stages of the menstrual cycle, period, period tracker, ovulation, how long do periods last

A guide to menstrual cycles, getting pregnant and more

Understanding your menstrual cycle can be complicated. Cycles may be irregular. That can make it hard to know what’s normal and what’s not. It can also make it hard to tell when the best time is to conceive.

Annevay Conlee, MD, a family medicine obstetrics physician at OSF HealthCare, is an expert in women’s health. She focuses on identifying the root cause of women’s health issues and treating them in a body-cooperative way. She shared guidance on menstrual cycles and getting pregnant.

Stages of the menstrual cycle

There are four phases of the menstrual cycle. Each phase plays an important role in women’s health.

Phase one: Menstruation

Menstruation is when you have your period. The day you start bleeding is day one of your cycle. It’s possible that you can be fertile during your period.

Menstruation happens if you didn’t get pregnant during your last cycle. The uterine lining sheds. That lining comes out of the body as a period. During this phase, you may feel fatigued.

“How long your period lasts depends. It usually falls in a range of three to seven days,” Dr. Conlee said.

Phase two: Follicular phase

The follicular phase of the menstrual cycle starts on the day you stop bleeding. This is the phase before ovulation. You likely aren’t fertile during this phase. However, your fertility increases as you get closer to ovulation.

You have more energy during this phase.

During the follicular phase, estrogen levels increase. The uterine lining thickens to get ready to support a fertilized egg if needed. Plus, the follicle-stimulating hormone (FSH) increases, which develops follicles in your ovaries. One of those follicles will develop into an egg.

Phase three: Ovulation

The ovulation period usually occurs between days 14 and 21 or your cycle. When the ovary releases the egg that has developed, this is ovulation. You are most fertile during ovulation.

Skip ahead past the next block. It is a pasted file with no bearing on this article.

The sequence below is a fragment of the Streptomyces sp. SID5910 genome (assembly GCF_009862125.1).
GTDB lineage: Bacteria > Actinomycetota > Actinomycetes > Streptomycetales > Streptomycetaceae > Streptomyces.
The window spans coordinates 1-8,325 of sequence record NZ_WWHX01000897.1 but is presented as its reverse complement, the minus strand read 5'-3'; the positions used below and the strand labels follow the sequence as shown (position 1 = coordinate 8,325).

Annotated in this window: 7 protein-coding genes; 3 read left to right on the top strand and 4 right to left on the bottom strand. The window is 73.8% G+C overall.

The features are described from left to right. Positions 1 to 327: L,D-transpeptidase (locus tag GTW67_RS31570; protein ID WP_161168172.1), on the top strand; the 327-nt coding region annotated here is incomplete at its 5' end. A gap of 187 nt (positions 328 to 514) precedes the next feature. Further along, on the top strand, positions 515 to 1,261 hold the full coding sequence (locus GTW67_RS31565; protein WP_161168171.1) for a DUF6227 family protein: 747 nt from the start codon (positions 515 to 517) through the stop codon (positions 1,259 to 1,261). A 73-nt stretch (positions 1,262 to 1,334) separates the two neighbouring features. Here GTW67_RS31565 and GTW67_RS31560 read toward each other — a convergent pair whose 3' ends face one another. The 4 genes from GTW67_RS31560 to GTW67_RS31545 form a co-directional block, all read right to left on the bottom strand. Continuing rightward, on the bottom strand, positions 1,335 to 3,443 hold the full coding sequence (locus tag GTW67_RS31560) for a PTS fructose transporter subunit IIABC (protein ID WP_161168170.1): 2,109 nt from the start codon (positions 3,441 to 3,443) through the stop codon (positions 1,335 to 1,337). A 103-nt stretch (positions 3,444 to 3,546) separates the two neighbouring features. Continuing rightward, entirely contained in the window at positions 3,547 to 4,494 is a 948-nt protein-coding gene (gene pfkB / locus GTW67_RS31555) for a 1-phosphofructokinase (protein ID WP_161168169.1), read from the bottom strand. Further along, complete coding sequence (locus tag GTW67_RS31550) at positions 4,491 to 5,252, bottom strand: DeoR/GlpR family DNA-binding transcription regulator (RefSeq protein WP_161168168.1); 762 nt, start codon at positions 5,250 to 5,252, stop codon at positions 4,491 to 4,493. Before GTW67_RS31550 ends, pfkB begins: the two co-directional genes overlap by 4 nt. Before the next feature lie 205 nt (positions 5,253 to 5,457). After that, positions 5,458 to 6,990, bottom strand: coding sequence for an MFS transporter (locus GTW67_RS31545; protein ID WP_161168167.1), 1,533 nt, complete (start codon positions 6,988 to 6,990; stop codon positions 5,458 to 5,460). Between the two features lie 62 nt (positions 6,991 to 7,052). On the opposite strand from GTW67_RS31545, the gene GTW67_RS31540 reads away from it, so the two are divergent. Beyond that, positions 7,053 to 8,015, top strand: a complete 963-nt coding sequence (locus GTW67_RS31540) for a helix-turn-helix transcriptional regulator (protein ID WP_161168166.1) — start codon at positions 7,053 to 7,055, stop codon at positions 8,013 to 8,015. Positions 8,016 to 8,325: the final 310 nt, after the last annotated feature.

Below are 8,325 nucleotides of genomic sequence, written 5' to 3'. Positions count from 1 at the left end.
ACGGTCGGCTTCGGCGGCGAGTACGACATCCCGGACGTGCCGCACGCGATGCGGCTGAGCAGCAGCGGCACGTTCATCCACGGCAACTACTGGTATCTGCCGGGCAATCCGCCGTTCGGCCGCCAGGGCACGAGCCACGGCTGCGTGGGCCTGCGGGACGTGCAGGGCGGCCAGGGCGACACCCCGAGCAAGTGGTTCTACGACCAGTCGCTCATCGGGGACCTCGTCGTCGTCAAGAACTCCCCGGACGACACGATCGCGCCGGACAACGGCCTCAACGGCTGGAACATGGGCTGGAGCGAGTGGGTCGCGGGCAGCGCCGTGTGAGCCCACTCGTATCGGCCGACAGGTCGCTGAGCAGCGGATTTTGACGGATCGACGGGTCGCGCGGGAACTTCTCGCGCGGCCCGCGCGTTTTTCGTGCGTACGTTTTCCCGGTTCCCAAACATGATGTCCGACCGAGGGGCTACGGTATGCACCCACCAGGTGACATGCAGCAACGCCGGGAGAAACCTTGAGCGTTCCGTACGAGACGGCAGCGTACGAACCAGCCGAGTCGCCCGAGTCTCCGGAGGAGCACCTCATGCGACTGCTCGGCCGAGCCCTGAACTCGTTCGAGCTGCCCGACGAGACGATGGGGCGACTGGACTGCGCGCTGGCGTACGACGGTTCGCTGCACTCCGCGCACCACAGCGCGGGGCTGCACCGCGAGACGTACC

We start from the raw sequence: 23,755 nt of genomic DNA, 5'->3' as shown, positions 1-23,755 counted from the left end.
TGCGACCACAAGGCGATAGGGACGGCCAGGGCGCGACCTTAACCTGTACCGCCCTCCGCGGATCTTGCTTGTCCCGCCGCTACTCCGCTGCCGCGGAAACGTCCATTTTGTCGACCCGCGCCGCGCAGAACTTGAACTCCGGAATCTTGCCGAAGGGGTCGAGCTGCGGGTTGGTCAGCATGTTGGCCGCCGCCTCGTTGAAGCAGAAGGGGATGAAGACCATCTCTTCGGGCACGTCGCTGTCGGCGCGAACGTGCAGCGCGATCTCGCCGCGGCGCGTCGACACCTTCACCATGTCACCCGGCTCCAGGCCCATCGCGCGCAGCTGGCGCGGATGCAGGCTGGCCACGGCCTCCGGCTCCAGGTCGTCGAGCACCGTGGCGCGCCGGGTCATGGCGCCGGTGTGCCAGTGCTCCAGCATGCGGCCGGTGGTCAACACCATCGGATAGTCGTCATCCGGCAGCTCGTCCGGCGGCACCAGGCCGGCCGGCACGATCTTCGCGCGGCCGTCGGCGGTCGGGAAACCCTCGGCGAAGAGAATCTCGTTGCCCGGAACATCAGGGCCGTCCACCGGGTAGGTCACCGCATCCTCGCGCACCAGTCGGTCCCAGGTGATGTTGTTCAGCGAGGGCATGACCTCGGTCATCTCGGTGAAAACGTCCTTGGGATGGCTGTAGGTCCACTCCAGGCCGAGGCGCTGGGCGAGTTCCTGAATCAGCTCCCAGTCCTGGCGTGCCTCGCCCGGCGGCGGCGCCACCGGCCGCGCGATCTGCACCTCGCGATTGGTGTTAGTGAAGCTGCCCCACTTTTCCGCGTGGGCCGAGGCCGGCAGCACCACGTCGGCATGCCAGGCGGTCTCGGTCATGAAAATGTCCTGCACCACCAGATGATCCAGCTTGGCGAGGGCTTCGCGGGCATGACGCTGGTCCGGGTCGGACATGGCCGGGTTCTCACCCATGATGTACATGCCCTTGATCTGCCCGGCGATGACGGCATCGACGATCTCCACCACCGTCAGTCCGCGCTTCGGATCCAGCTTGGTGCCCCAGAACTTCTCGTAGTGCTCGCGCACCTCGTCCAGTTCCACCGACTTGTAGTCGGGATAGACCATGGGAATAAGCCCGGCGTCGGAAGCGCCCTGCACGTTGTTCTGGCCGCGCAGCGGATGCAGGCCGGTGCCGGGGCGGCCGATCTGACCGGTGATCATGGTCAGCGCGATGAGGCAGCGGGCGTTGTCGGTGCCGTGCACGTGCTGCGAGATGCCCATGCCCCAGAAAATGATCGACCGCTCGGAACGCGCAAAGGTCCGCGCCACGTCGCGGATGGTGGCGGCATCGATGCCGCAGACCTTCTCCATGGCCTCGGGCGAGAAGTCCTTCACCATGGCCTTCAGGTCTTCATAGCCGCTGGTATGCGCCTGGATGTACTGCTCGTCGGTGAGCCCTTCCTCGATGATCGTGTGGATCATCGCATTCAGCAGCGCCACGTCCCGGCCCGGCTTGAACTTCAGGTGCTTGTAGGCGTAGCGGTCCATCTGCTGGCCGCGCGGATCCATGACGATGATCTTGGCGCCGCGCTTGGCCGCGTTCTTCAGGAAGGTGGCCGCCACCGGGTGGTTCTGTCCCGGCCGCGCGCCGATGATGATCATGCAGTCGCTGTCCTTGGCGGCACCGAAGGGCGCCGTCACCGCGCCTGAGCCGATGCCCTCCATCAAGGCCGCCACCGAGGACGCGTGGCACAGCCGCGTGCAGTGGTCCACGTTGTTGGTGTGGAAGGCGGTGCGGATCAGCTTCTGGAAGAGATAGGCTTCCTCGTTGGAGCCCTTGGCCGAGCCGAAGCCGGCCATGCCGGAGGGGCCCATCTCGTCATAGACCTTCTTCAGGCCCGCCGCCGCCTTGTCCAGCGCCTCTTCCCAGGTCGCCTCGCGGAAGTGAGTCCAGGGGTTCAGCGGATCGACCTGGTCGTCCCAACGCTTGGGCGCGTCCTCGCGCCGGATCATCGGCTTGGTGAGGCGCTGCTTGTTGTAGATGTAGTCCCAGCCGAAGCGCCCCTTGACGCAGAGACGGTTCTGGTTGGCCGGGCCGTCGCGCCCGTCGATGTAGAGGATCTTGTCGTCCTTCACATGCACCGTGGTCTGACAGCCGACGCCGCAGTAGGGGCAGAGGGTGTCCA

“Day of ovulation is often referred to as peak day,” Dr. Conlee said.

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Energy levels are highest during ovulation.

Phase four: Luteal phase

The luteal phase of the menstrual cycle is the last phase. It occurs between days 21 and 35 of your cycle. A normal luteal phase is 10-18 days long. You’re fertile for the first few days of the luteal phase.

During this phase, the egg released by the ovary travels down the fallopian tubes. During the luteal phase, the uterine lining tissue grows to support a baby.

If the egg is fertilized, it implants itself in the uterus. If the egg isn’t fertilized, the uterine lining sheds. Then, your menstrual cycle starts all over again with another period.

Progesterone and estrogen levels drop quickly after ovulation. This drastic drop is often what causes PMS symptoms.

How long is a menstrual cycle?

Every woman is different. We often say 28 days is a normal cycle, but really, it’s a range. A normal menstrual cycle range is anything within 21 to 35 days.

“For some women, 26 days is normal. For others, 34 days is normal. If it’s shorter than 21 days or longer than 35 days, it might be cause for concern,” Dr. Conlee said.

Your body can even respond to stress by delaying ovulation.

“If you have extra stress in a certain month, your body may go, ‘Oh hold up, I can’t have a baby this month. I’m too stressed.’ And ovulation will naturally be delayed,” Dr. Conlee said.

“As a one-time occurrence, that’s OK. But, if you’re often having painful or irregular periods, that may be a sign that something more is going on.”

Signs of menstrual cycle issues

Your menstrual cycle can be a window to your overall health – inside and outside. It can tell you if you have a pituitary gland issue, abnormal hormone levels and the best time to conceive. It can even alert you if you have a hidden medical condition, like heart disease or diabetes.

Certain signs may indicate an issue with your cycle:

  • Brown or black bleeding at the beginning or end of your period
  • Blood clots larger than a quarter
  • Really heavy bleeding